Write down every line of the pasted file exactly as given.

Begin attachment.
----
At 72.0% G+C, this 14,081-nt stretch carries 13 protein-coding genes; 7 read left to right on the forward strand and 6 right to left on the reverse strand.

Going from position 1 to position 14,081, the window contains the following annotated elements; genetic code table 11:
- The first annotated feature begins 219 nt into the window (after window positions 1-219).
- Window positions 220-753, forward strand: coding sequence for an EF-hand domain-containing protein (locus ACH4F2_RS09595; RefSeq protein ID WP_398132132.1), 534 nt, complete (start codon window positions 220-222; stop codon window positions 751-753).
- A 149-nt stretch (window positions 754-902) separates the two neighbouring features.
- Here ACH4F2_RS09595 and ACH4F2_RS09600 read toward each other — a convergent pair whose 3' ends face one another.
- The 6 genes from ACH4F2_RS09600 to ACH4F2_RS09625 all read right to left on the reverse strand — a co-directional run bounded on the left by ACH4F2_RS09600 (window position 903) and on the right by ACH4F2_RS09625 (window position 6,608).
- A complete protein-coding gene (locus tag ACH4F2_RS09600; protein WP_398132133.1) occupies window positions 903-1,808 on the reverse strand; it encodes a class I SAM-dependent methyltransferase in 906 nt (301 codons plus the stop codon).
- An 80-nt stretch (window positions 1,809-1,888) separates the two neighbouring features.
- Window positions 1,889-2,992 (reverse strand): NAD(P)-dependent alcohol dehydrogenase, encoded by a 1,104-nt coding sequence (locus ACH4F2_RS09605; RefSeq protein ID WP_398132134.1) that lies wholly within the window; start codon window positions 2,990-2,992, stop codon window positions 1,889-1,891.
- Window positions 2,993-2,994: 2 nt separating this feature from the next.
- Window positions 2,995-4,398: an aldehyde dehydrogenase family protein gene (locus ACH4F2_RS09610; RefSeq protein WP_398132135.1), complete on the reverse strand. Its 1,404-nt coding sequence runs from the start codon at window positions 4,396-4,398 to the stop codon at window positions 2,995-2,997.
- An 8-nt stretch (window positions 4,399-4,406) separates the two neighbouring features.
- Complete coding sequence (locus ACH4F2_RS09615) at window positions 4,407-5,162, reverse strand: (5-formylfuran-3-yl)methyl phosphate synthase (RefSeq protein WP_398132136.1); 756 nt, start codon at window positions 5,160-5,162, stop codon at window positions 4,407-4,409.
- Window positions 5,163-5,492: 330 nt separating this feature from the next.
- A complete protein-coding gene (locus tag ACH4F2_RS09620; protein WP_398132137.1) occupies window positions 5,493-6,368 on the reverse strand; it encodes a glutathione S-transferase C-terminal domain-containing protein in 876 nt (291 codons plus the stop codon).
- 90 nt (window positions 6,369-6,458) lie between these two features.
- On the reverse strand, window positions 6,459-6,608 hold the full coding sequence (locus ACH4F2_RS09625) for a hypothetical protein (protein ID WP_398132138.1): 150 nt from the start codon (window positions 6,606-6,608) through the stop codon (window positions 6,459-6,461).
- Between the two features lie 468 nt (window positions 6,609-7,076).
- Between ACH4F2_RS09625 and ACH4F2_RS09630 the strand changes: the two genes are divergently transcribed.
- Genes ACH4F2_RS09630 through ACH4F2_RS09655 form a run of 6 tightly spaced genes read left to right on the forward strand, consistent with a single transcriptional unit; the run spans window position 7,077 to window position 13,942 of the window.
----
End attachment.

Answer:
At 72.0% G+C, this 14,081-nt stretch carries 13 protein-coding genes; 7 read left to right on the forward strand and 6 right to left on the reverse strand.

Going from position 1 to position 14,081, the window contains the following annotated elements; genetic code table 11:
- The first annotated feature begins 219 nt into the window (after window positions 1-219).
- Window positions 220-753, forward strand: coding sequence for an EF-hand domain-containing protein (locus ACH4F2_RS09595; RefSeq protein ID WP_398132132.1), 534 nt, complete (start codon window positions 220-222; stop codon window positions 751-753).
- A 149-nt stretch (window positions 754-902) separates the two neighbouring features.
- Here ACH4F2_RS09595 and ACH4F2_RS09600 read toward each other — a convergent pair whose 3' ends face one another.
- The 6 genes from ACH4F2_RS09600 to ACH4F2_RS09625 all read right to left on the reverse strand — a co-directional run bounded on the left by ACH4F2_RS09600 (window position 903) and on the right by ACH4F2_RS09625 (window position 6,608).
- A complete protein-coding gene (locus tag ACH4F2_RS09600; protein WP_398132133.1) occupies window positions 903-1,808 on the reverse strand; it encodes a class I SAM-dependent methyltransferase in 906 nt (301 codons plus the stop codon).
- An 80-nt stretch (window positions 1,809-1,888) separates the two neighbouring features.
- Window positions 1,889-2,992 (reverse strand): NAD(P)-dependent alcohol dehydrogenase, encoded by a 1,104-nt coding sequence (locus ACH4F2_RS09605; RefSeq protein ID WP_398132134.1) that lies wholly within the window; start codon window positions 2,990-2,992, stop codon window positions 1,889-1,891.
- Window positions 2,993-2,994: 2 nt separating this feature from the next.
- Window positions 2,995-4,398: an aldehyde dehydrogenase family protein gene (locus ACH4F2_RS09610; RefSeq protein WP_398132135.1), complete on the reverse strand. Its 1,404-nt coding sequence runs from the start codon at window positions 4,396-4,398 to the stop codon at window positions 2,995-2,997.
- An 8-nt stretch (window positions 4,399-4,406) separates the two neighbouring features.
- Complete coding sequence (locus ACH4F2_RS09615) at window positions 4,407-5,162, reverse strand: (5-formylfuran-3-yl)methyl phosphate synthase (RefSeq protein WP_398132136.1); 756 nt, start codon at window positions 5,160-5,162, stop codon at window positions 4,407-4,409.
- Window positions 5,163-5,492: 330 nt separating this feature from the next.
- A complete protein-coding gene (locus tag ACH4F2_RS09620; protein WP_398132137.1) occupies window positions 5,493-6,368 on the reverse strand; it encodes a glutathione S-transferase C-terminal domain-containing protein in 876 nt (291 codons plus the stop codon).
- 90 nt (window positions 6,369-6,458) lie between these two features.
- On the reverse strand, window positions 6,459-6,608 hold the full coding sequence (locus ACH4F2_RS09625) for a hypothetical protein (protein ID WP_398132138.1): 150 nt from the start codon (window positions 6,606-6,608) through the stop codon (window positions 6,459-6,461).
- Between the two features lie 468 nt (window positions 6,609-7,076).
- Between ACH4F2_RS09625 and ACH4F2_RS09630 the strand changes: the two genes are divergently transcribed.
- Genes ACH4F2_RS09630 through ACH4F2_RS09655 form a run of 6 tightly spaced genes read left to right on the forward strand, consistent with a single transcriptional unit; the run spans window position 7,077 to window position 13,942 of the window.